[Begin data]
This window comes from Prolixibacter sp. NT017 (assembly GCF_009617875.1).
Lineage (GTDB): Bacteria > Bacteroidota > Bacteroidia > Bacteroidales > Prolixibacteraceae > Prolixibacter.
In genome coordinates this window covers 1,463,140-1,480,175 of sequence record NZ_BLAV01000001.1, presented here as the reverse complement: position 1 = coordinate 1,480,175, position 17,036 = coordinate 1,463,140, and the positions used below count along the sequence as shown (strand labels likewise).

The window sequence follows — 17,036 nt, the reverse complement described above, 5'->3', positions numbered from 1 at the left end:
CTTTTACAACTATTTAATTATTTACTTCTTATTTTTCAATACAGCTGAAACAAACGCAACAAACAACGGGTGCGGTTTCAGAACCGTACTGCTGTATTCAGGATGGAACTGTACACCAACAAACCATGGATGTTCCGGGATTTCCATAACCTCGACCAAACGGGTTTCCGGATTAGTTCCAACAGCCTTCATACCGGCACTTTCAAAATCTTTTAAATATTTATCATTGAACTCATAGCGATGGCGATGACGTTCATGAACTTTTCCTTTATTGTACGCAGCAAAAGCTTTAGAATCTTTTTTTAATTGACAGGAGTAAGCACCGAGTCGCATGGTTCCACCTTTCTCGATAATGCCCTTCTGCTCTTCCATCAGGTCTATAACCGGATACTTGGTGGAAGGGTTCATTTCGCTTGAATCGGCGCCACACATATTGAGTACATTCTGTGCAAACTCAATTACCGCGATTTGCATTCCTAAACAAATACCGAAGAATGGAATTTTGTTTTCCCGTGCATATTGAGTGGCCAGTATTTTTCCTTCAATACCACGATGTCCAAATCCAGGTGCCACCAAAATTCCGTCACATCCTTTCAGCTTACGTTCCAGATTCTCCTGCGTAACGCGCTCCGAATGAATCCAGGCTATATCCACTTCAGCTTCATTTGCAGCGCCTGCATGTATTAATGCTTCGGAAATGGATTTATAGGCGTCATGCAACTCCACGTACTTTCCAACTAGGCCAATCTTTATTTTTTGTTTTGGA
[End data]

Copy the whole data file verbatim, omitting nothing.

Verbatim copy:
This window comes from Prolixibacter sp. NT017 (assembly GCF_009617875.1).
Lineage (GTDB): Bacteria > Bacteroidota > Bacteroidia > Bacteroidales > Prolixibacteraceae > Prolixibacter.
In genome coordinates this window covers 1,463,140-1,480,175 of sequence record NZ_BLAV01000001.1, presented here as the reverse complement: position 1 = coordinate 1,480,175, position 17,036 = coordinate 1,463,140, and the positions used below count along the sequence as shown (strand labels likewise).

The window sequence follows — 17,036 nt, the reverse complement described above, 5'->3', positions numbered from 1 at the left end:
CTTTTACAACTATTTAATTATTTACTTCTTATTTTTCAATACAGCTGAAACAAACGCAACAAACAACGGGTGCGGTTTCAGAACCGTACTGCTGTATTCAGGATGGAACTGTACACCAACAAACCATGGATGTTCCGGGATTTCCATAACCTCGACCAAACGGGTTTCCGGATTAGTTCCAACAGCCTTCATACCGGCACTTTCAAAATCTTTTAAATATTTATCATTGAACTCATAGCGATGGCGATGACGTTCATGAACTTTTCCTTTATTGTACGCAGCAAAAGCTTTAGAATCTTTTTTTAATTGACAGGAGTAAGCACCGAGTCGCATGGTTCCACCTTTCTCGATAATGCCCTTCTGCTCTTCCATCAGGTCTATAACCGGATACTTGGTGGAAGGGTTCATTTCGCTTGAATCGGCGCCACACATATTGAGTACATTCTGTGCAAACTCAATTACCGCGATTTGCATTCCTAAACAAATACCGAAGAATGGAATTTTGTTTTCCCGTGCATATTGAGTGGCCAGTATTTTTCCTTCAATACCACGATGTCCAAATCCAGGTGCCACCAAAATTCCGTCACATCCTTTCAGCTTACGTTCCAGATTCTCCTGCGTAACGCGCTCCGAATGAATCCAGGCTATATCCACTTCAGCTTCATTTGCAGCGCCTGCATGTATTAATGCTTCGGAAATGGATTTATAGGCGTCATGCAACTCCACGTACTTTCCAACTAGGCCAATCTTTATTTTTTGTTTTGGA